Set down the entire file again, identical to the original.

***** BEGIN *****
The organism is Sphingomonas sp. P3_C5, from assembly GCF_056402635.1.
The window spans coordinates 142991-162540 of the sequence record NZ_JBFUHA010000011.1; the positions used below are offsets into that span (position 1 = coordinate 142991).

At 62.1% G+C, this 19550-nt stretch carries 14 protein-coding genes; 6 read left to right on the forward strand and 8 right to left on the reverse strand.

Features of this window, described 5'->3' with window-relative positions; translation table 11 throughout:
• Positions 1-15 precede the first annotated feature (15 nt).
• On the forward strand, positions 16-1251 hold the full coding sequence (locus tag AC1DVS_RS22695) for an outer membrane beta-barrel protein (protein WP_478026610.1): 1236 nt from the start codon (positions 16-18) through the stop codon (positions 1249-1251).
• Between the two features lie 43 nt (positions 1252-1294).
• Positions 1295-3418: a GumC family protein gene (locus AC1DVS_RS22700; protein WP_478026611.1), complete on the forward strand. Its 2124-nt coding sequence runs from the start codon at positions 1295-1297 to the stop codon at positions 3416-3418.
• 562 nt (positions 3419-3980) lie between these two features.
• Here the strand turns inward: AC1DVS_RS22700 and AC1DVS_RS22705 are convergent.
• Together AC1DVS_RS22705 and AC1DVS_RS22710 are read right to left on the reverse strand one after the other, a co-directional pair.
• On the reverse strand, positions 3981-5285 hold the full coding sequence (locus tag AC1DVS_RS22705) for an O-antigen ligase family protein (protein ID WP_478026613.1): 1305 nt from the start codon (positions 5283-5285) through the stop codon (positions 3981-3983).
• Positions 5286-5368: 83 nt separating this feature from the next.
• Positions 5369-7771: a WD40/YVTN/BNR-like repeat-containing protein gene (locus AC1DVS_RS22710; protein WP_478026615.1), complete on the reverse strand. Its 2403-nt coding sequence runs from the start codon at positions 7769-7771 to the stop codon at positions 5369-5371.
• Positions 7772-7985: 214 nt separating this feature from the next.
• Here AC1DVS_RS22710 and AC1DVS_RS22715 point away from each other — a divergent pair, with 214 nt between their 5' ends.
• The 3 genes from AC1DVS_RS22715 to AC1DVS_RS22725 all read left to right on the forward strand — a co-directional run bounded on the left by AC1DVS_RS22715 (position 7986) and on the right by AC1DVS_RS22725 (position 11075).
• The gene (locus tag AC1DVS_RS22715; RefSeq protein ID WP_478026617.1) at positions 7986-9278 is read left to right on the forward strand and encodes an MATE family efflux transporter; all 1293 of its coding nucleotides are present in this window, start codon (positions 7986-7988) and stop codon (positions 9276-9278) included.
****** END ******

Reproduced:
The organism is Sphingomonas sp. P3_C5, from assembly GCF_056402635.1.
The window spans coordinates 142991-162540 of the sequence record NZ_JBFUHA010000011.1; the positions used below are offsets into that span (position 1 = coordinate 142991).

At 62.1% G+C, this 19550-nt stretch carries 14 protein-coding genes; 6 read left to right on the forward strand and 8 right to left on the reverse strand.

Features of this window, described 5'->3' with window-relative positions; translation table 11 throughout:
• Positions 1-15 precede the first annotated feature (15 nt).
• On the forward strand, positions 16-1251 hold the full coding sequence (locus tag AC1DVS_RS22695) for an outer membrane beta-barrel protein (protein WP_478026610.1): 1236 nt from the start codon (positions 16-18) through the stop codon (positions 1249-1251).
• Between the two features lie 43 nt (positions 1252-1294).
• Positions 1295-3418: a GumC family protein gene (locus AC1DVS_RS22700; protein WP_478026611.1), complete on the forward strand. Its 2124-nt coding sequence runs from the start codon at positions 1295-1297 to the stop codon at positions 3416-3418.
• 562 nt (positions 3419-3980) lie between these two features.
• Here the strand turns inward: AC1DVS_RS22700 and AC1DVS_RS22705 are convergent.
• Together AC1DVS_RS22705 and AC1DVS_RS22710 are read right to left on the reverse strand one after the other, a co-directional pair.
• On the reverse strand, positions 3981-5285 hold the full coding sequence (locus tag AC1DVS_RS22705) for an O-antigen ligase family protein (protein ID WP_478026613.1): 1305 nt from the start codon (positions 5283-5285) through the stop codon (positions 3981-3983).
• Positions 5286-5368: 83 nt separating this feature from the next.
• Positions 5369-7771: a WD40/YVTN/BNR-like repeat-containing protein gene (locus AC1DVS_RS22710; protein WP_478026615.1), complete on the reverse strand. Its 2403-nt coding sequence runs from the start codon at positions 7769-7771 to the stop codon at positions 5369-5371.
• Positions 7772-7985: 214 nt separating this feature from the next.
• Here AC1DVS_RS22710 and AC1DVS_RS22715 point away from each other — a divergent pair, with 214 nt between their 5' ends.
• The 3 genes from AC1DVS_RS22715 to AC1DVS_RS22725 all read left to right on the forward strand — a co-directional run bounded on the left by AC1DVS_RS22715 (position 7986) and on the right by AC1DVS_RS22725 (position 11075).
• The gene (locus tag AC1DVS_RS22715; RefSeq protein ID WP_478026617.1) at positions 7986-9278 is read left to right on the forward strand and encodes an MATE family efflux transporter; all 1293 of its coding nucleotides are present in this window, start codon (positions 7986-7988) and stop codon (positions 9276-9278) included.